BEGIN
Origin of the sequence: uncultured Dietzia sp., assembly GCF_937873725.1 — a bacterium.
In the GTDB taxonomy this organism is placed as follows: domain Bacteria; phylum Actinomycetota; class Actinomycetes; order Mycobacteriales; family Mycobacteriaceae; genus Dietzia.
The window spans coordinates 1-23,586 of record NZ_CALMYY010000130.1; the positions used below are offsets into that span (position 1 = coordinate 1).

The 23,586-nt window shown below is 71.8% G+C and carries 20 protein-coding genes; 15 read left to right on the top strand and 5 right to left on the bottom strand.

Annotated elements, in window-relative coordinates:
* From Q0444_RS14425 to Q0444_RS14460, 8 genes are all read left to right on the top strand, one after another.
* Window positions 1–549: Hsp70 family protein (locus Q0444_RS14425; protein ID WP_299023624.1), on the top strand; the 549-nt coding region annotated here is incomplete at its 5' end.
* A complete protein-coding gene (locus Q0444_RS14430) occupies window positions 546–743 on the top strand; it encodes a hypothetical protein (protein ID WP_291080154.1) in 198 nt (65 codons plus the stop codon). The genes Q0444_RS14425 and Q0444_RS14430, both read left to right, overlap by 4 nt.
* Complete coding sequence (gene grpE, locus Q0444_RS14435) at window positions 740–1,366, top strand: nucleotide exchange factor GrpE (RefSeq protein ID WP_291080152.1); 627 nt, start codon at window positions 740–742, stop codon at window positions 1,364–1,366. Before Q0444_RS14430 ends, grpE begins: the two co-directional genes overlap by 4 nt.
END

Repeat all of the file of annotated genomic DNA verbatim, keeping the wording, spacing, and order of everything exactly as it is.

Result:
Origin of the sequence: uncultured Dietzia sp., assembly GCF_937873725.1 — a bacterium.
In the GTDB taxonomy this organism is placed as follows: domain Bacteria; phylum Actinomycetota; class Actinomycetes; order Mycobacteriales; family Mycobacteriaceae; genus Dietzia.
The window spans coordinates 1-23,586 of record NZ_CALMYY010000130.1; the positions used below are offsets into that span (position 1 = coordinate 1).

The 23,586-nt window shown below is 71.8% G+C and carries 20 protein-coding genes; 15 read left to right on the top strand and 5 right to left on the bottom strand.

Annotated elements, in window-relative coordinates:
* From Q0444_RS14425 to Q0444_RS14460, 8 genes are all read left to right on the top strand, one after another.
* Window positions 1–549: Hsp70 family protein (locus Q0444_RS14425; protein ID WP_299023624.1), on the top strand; the 549-nt coding region annotated here is incomplete at its 5' end.
* A complete protein-coding gene (locus Q0444_RS14430) occupies window positions 546–743 on the top strand; it encodes a hypothetical protein (protein ID WP_291080154.1) in 198 nt (65 codons plus the stop codon). The genes Q0444_RS14425 and Q0444_RS14430, both read left to right, overlap by 4 nt.
* Complete coding sequence (gene grpE, locus Q0444_RS14435) at window positions 740–1,366, top strand: nucleotide exchange factor GrpE (RefSeq protein ID WP_291080152.1); 627 nt, start codon at window positions 740–742, stop codon at window positions 1,364–1,366. Before Q0444_RS14430 ends, grpE begins: the two co-directional genes overlap by 4 nt.